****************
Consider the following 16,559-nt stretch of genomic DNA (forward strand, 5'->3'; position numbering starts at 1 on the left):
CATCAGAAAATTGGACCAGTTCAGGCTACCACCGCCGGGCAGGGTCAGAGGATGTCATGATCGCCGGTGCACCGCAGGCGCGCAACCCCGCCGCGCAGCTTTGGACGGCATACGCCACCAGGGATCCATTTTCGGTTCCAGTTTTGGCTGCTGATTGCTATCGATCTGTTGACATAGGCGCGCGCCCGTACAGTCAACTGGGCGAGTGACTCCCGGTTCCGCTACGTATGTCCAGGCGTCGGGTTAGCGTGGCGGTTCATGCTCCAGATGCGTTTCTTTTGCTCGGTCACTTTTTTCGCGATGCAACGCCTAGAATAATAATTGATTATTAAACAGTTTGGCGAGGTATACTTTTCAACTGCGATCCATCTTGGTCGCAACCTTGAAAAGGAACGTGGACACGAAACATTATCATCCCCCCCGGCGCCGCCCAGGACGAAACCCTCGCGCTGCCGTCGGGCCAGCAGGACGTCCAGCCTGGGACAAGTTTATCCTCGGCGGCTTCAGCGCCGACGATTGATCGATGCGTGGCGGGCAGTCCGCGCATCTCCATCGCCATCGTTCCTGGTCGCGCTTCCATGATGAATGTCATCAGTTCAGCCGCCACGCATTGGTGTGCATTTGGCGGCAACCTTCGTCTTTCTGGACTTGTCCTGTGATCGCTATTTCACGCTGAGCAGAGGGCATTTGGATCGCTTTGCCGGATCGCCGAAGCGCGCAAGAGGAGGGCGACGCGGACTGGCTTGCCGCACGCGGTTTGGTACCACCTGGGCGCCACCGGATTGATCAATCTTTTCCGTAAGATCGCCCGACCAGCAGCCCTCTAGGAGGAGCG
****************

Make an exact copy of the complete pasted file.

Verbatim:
Consider the following 16,559-nt stretch of genomic DNA (forward strand, 5'->3'; position numbering starts at 1 on the left):
CATCAGAAAATTGGACCAGTTCAGGCTACCACCGCCGGGCAGGGTCAGAGGATGTCATGATCGCCGGTGCACCGCAGGCGCGCAACCCCGCCGCGCAGCTTTGGACGGCATACGCCACCAGGGATCCATTTTCGGTTCCAGTTTTGGCTGCTGATTGCTATCGATCTGTTGACATAGGCGCGCGCCCGTACAGTCAACTGGGCGAGTGACTCCCGGTTCCGCTACGTATGTCCAGGCGTCGGGTTAGCGTGGCGGTTCATGCTCCAGATGCGTTTCTTTTGCTCGGTCACTTTTTTCGCGATGCAACGCCTAGAATAATAATTGATTATTAAACAGTTTGGCGAGGTATACTTTTCAACTGCGATCCATCTTGGTCGCAACCTTGAAAAGGAACGTGGACACGAAACATTATCATCCCCCCCGGCGCCGCCCAGGACGAAACCCTCGCGCTGCCGTCGGGCCAGCAGGACGTCCAGCCTGGGACAAGTTTATCCTCGGCGGCTTCAGCGCCGACGATTGATCGATGCGTGGCGGGCAGTCCGCGCATCTCCATCGCCATCGTTCCTGGTCGCGCTTCCATGATGAATGTCATCAGTTCAGCCGCCACGCATTGGTGTGCATTTGGCGGCAACCTTCGTCTTTCTGGACTTGTCCTGTGATCGCTATTTCACGCTGAGCAGAGGGCATTTGGATCGCTTTGCCGGATCGCCGAAGCGCGCAAGAGGAGGGCGACGCGGACTGGCTTGCCGCACGCGGTTTGGTACCACCTGGGCGCCACCGGATTGATCAATCTTTTCCGTAAGATCGCCCGACCAGCAGCCCTCTAGGAGGAGCG